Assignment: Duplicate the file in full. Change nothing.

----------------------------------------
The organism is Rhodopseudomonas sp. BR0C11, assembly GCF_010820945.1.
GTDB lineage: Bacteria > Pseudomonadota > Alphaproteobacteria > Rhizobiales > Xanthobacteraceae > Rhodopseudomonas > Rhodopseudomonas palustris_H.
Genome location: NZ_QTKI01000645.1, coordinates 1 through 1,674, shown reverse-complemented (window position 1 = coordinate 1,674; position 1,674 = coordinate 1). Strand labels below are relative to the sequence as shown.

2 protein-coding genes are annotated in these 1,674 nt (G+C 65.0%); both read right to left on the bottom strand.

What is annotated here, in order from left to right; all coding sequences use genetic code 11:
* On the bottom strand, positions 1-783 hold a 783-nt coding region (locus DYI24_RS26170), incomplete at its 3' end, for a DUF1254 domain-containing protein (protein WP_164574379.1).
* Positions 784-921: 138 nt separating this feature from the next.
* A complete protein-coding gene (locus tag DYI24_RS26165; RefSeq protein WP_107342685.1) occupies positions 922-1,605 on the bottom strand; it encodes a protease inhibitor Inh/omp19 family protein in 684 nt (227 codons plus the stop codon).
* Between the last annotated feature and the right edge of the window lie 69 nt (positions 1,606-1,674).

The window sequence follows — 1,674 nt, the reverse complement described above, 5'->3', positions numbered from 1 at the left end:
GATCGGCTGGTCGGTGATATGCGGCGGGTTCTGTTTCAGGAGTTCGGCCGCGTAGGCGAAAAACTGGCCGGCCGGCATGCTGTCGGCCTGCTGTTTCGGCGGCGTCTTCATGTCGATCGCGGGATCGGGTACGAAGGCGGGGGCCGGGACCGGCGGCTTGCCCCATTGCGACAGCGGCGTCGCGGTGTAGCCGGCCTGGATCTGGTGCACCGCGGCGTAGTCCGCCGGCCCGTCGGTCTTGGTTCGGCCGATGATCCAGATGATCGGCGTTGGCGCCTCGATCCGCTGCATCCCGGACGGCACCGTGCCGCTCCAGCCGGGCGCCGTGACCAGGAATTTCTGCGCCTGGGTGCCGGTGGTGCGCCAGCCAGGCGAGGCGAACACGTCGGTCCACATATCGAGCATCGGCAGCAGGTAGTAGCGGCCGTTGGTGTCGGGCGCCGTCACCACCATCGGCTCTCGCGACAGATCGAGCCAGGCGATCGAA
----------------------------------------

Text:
The organism is Rhodopseudomonas sp. BR0C11, assembly GCF_010820945.1.
GTDB lineage: Bacteria > Pseudomonadota > Alphaproteobacteria > Rhizobiales > Xanthobacteraceae > Rhodopseudomonas > Rhodopseudomonas palustris_H.
Genome location: NZ_QTKI01000645.1, coordinates 1 through 1,674, shown reverse-complemented (window position 1 = coordinate 1,674; position 1,674 = coordinate 1). Strand labels below are relative to the sequence as shown.

2 protein-coding genes are annotated in these 1,674 nt (G+C 65.0%); both read right to left on the bottom strand.

What is annotated here, in order from left to right; all coding sequences use genetic code 11:
* On the bottom strand, positions 1-783 hold a 783-nt coding region (locus DYI24_RS26170), incomplete at its 3' end, for a DUF1254 domain-containing protein (protein WP_164574379.1).
* Positions 784-921: 138 nt separating this feature from the next.
* A complete protein-coding gene (locus tag DYI24_RS26165; RefSeq protein WP_107342685.1) occupies positions 922-1,605 on the bottom strand; it encodes a protease inhibitor Inh/omp19 family protein in 684 nt (227 codons plus the stop codon).
* Between the last annotated feature and the right edge of the window lie 69 nt (positions 1,606-1,674).

The window sequence follows — 1,674 nt, the reverse complement described above, 5'->3', positions numbered from 1 at the left end:
GATCGGCTGGTCGGTGATATGCGGCGGGTTCTGTTTCAGGAGTTCGGCCGCGTAGGCGAAAAACTGGCCGGCCGGCATGCTGTCGGCCTGCTGTTTCGGCGGCGTCTTCATGTCGATCGCGGGATCGGGTACGAAGGCGGGGGCCGGGACCGGCGGCTTGCCCCATTGCGACAGCGGCGTCGCGGTGTAGCCGGCCTGGATCTGGTGCACCGCGGCGTAGTCCGCCGGCCCGTCGGTCTTGGTTCGGCCGATGATCCAGATGATCGGCGTTGGCGCCTCGATCCGCTGCATCCCGGACGGCACCGTGCCGCTCCAGCCGGGCGCCGTGACCAGGAATTTCTGCGCCTGGGTGCCGGTGGTGCGCCAGCCAGGCGAGGCGAACACGTCGGTCCACATATCGAGCATCGGCAGCAGGTAGTAGCGGCCGTTGGTGTCGGGCGCCGTCACCACCATCGGCTCTCGCGACAGATCGAGCCAGGCGATCGAA